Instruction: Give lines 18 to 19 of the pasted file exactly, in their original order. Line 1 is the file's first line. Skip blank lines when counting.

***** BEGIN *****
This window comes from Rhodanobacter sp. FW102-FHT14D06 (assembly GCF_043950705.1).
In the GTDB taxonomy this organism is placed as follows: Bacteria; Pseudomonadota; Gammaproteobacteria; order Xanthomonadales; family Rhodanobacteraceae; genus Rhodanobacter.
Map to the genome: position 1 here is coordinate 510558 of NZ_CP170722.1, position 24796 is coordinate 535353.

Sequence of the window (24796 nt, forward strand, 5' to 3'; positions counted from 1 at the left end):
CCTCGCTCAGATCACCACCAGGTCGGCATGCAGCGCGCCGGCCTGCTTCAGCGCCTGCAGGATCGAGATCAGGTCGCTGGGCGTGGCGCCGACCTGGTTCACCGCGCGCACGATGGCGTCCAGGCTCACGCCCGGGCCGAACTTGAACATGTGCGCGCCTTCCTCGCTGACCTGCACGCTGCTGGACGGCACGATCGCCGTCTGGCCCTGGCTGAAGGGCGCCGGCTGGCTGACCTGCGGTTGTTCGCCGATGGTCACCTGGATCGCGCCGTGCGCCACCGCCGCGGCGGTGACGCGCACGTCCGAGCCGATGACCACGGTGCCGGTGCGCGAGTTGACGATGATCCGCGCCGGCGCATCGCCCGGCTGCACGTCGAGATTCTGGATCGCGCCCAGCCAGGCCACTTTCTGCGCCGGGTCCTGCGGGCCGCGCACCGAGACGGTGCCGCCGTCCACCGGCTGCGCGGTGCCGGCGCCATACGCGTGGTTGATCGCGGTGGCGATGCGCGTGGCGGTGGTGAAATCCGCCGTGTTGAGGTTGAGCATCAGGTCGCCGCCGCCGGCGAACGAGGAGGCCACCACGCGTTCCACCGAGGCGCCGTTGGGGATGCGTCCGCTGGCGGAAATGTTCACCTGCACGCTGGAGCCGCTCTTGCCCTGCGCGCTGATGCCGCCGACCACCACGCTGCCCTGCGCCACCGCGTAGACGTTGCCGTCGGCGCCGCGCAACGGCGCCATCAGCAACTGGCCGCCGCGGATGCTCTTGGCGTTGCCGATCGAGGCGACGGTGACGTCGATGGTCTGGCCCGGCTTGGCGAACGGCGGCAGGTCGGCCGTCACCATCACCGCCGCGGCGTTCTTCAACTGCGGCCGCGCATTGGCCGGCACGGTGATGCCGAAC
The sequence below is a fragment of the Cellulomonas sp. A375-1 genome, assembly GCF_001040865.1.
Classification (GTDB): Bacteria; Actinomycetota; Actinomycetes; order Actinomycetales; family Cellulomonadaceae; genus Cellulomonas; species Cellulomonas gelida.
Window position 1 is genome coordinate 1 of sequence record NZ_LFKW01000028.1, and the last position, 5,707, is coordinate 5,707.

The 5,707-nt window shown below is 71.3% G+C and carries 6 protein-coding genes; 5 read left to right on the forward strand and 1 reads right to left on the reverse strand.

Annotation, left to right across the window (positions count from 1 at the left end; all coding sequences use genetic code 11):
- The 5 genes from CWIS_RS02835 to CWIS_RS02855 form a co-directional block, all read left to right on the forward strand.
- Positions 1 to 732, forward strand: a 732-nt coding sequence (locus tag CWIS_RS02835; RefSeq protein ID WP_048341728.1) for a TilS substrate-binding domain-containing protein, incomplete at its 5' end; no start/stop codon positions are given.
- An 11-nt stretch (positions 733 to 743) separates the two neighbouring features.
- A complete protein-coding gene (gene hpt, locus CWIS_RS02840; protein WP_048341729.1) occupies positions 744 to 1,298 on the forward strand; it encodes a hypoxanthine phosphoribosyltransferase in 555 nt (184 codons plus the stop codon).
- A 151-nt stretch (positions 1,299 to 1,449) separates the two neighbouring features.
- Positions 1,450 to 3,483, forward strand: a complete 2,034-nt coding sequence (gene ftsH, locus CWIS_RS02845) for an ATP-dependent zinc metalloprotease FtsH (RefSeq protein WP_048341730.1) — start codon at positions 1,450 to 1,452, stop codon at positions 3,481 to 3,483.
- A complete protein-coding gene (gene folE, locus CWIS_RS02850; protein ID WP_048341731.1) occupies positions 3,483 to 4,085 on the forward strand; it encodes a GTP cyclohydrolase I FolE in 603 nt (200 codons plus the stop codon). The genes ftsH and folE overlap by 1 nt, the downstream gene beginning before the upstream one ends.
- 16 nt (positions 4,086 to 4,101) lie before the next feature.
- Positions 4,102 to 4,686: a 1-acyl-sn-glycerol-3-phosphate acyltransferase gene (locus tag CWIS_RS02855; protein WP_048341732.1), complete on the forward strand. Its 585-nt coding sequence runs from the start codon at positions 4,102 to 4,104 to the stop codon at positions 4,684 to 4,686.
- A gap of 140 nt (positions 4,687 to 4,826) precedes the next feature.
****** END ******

- 16 nt (positions 4,086 to 4,101) lie before the next feature.
- Positions 4,102 to 4,686: a 1-acyl-sn-glycerol-3-phosphate acyltransferase gene (locus tag CWIS_RS02855; protein WP_048341732.1), complete on the forward strand. Its 585-nt coding sequence runs from the start codon at positions 4,102 to 4,104 to the stop codon at positions 4,684 to 4,686.